Paying attention that we compare calculations of 100 remote instances and only one local node we can conclude that the computing power of one Lambda function instance is less than expected but on the strong side the service is quickly auto-scaling. The values of the performance in the plot include the calculation, request and response time. That is why for small matrix sizes, one-node calculation is faster than 100 concurrent remote function instances, but when the matrix size increases and the pure calculation takes much more time than the input/output data transaction the total time difference becomes essential. As the test shows, if one multiplies a matrix of size greater than 4000, an exception is raised.


Fig. 3. Comparing average calculation and response time of each instance

The plot shown in Fig. 3 displays the average calculation time without any transaction expenses and the average request-response time (response time in the further) of each instance. The average values were derived from 20 iterations per test for each particular matrix size which returns average values of 100 instances. Starting with matrix sizes of 1000, the response time is much higher than the calculation time, but after increasing the matrix size to 2000, the major part of function invocation time is calculation time. An interesting observation is that the response time is stable through the whole graph and it is independent of function load (although individual invocation runs may have high variances in timing, but we are going to cover this later).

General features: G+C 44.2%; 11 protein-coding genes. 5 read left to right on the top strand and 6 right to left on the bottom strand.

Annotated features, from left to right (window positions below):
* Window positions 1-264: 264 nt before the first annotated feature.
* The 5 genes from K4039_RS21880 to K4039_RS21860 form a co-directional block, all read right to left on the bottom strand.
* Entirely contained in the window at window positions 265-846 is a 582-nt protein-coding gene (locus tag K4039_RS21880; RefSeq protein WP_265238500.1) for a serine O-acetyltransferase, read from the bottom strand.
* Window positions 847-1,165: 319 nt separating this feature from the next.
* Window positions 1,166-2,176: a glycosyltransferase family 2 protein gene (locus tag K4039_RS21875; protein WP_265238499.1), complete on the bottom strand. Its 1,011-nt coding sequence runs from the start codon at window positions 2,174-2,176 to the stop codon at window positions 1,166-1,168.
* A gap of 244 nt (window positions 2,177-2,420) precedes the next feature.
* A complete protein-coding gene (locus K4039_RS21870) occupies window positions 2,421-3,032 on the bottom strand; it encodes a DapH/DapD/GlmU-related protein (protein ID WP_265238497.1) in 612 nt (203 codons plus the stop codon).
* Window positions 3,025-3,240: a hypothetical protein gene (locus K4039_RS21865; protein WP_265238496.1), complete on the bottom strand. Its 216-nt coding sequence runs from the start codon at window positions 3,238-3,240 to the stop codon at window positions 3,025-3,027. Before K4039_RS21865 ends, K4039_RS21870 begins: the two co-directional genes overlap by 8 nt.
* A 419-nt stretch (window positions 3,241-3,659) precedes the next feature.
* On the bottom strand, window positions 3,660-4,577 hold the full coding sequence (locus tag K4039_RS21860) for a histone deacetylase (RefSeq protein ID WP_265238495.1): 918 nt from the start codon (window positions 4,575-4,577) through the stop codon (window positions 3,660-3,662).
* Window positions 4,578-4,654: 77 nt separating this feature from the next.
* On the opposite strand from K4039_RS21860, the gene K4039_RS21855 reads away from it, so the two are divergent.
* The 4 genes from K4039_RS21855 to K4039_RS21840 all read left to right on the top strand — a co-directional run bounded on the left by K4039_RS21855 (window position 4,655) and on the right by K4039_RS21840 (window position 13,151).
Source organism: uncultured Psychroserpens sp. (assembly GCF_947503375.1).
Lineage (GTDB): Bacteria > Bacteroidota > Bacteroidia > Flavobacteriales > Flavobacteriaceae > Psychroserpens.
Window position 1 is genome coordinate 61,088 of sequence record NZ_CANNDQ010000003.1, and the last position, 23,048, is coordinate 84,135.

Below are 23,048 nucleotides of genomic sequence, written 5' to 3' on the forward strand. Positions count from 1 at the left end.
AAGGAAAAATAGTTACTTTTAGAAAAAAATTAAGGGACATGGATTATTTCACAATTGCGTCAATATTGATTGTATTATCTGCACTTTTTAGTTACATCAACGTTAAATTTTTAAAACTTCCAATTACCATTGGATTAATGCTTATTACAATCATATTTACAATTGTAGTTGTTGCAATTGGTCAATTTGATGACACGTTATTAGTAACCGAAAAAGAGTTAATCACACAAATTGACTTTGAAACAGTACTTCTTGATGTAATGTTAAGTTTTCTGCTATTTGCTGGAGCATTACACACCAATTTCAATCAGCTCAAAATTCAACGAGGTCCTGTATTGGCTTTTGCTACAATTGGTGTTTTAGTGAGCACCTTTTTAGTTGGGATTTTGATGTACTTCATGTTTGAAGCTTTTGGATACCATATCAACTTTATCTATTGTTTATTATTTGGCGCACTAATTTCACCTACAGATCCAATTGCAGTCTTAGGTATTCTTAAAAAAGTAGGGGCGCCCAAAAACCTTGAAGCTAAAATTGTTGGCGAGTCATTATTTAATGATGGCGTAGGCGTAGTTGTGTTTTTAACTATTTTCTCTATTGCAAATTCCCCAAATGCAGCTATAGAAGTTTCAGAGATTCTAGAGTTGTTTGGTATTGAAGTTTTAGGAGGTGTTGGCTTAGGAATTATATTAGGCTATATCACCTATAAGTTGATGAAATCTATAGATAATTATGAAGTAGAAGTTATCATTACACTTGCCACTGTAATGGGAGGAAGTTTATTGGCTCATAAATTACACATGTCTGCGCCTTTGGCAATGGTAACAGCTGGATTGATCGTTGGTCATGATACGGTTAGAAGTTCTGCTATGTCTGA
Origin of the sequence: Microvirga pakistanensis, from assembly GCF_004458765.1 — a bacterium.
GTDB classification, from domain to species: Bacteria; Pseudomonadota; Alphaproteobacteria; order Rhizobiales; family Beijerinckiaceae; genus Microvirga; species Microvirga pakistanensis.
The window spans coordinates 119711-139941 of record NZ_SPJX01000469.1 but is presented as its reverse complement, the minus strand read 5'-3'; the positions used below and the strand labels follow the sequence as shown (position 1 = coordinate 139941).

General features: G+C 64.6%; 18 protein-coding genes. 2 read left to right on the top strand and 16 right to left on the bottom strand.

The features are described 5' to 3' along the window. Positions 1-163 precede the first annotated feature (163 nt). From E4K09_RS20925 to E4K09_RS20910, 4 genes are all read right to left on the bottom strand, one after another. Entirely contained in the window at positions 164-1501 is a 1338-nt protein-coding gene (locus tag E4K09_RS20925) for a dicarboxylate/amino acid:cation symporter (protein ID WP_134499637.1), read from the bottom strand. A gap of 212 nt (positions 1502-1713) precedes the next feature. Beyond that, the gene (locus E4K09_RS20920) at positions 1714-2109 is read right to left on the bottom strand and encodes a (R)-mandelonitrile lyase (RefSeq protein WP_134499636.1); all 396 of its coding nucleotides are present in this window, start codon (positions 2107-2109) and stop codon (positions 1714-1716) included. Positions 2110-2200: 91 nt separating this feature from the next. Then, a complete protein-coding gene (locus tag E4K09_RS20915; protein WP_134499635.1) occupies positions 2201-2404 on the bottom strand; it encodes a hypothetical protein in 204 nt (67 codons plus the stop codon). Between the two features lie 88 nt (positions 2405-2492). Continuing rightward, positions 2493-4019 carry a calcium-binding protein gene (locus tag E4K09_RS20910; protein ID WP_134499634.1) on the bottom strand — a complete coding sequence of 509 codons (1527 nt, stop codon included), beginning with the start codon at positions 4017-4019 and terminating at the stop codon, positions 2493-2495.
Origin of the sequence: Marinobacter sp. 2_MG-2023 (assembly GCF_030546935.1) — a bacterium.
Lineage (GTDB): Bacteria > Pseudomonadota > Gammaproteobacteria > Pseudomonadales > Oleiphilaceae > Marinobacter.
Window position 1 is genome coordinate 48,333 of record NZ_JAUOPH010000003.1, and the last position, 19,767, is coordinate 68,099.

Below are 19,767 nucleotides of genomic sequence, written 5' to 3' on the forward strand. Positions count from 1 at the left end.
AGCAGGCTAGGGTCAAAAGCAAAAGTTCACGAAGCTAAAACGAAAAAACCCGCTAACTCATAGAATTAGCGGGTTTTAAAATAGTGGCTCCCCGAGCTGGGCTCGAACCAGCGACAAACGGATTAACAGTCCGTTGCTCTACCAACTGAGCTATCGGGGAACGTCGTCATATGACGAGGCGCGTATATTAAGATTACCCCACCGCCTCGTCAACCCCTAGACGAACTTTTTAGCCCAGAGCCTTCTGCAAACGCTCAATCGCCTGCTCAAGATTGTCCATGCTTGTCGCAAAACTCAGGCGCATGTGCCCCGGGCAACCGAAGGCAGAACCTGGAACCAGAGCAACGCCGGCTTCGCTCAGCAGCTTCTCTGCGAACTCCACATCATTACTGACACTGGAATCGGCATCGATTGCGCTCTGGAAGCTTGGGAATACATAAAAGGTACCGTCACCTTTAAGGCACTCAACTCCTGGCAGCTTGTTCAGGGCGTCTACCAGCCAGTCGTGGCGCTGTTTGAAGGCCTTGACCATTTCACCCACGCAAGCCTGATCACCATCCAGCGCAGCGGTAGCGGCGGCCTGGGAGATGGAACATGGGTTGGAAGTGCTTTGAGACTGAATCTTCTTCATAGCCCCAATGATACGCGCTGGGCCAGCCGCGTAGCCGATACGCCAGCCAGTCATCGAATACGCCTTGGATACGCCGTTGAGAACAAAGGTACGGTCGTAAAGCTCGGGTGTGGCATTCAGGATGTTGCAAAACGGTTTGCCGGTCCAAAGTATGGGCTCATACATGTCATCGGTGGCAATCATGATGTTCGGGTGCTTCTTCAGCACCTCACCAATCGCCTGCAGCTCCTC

The Lambda services allows to control code execution performance for every function. Developers and SaaS providers can explicitly chose memory sizes in the range from 128 MB to 1536 MB and the CPU power changes implicitly based on these memory settings. For all previous tests we used the 1536 MB plan. But in Fig. 4 below one can see some performance comparison between the lowest and highest memory setting plan. Of note is that highly efficient fine-grained microservices which would only require a few kilobytes or megabytes of memory would always be affected by overprovisioning.